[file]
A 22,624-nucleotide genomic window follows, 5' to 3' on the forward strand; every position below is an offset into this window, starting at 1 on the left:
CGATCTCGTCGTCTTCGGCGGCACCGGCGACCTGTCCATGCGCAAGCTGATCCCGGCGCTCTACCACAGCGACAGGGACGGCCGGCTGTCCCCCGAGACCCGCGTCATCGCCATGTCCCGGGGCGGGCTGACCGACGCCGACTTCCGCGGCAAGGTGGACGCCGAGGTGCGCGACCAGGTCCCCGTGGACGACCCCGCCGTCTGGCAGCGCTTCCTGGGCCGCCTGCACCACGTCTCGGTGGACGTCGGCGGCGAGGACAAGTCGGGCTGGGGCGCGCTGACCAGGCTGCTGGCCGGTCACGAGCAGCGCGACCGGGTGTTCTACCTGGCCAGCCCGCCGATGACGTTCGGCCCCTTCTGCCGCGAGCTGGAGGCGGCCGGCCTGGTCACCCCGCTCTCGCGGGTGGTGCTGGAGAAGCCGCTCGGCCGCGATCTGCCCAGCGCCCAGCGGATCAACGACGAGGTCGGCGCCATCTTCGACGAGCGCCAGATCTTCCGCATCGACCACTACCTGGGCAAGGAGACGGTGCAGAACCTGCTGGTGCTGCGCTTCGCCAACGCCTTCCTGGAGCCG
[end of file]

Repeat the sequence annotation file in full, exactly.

A 22,624-nucleotide genomic window follows, 5' to 3' on the forward strand; every position below is an offset into this window, starting at 1 on the left:
CGATCTCGTCGTCTTCGGCGGCACCGGCGACCTGTCCATGCGCAAGCTGATCCCGGCGCTCTACCACAGCGACAGGGACGGCCGGCTGTCCCCCGAGACCCGCGTCATCGCCATGTCCCGGGGCGGGCTGACCGACGCCGACTTCCGCGGCAAGGTGGACGCCGAGGTGCGCGACCAGGTCCCCGTGGACGACCCCGCCGTCTGGCAGCGCTTCCTGGGCCGCCTGCACCACGTCTCGGTGGACGTCGGCGGCGAGGACAAGTCGGGCTGGGGCGCGCTGACCAGGCTGCTGGCCGGTCACGAGCAGCGCGACCGGGTGTTCTACCTGGCCAGCCCGCCGATGACGTTCGGCCCCTTCTGCCGCGAGCTGGAGGCGGCCGGCCTGGTCACCCCGCTCTCGCGGGTGGTGCTGGAGAAGCCGCTCGGCCGCGATCTGCCCAGCGCCCAGCGGATCAACGACGAGGTCGGCGCCATCTTCGACGAGCGCCAGATCTTCCGCATCGACCACTACCTGGGCAAGGAGACGGTGCAGAACCTGCTGGTGCTGCGCTTCGCCAACGCCTTCCTGGAGCCG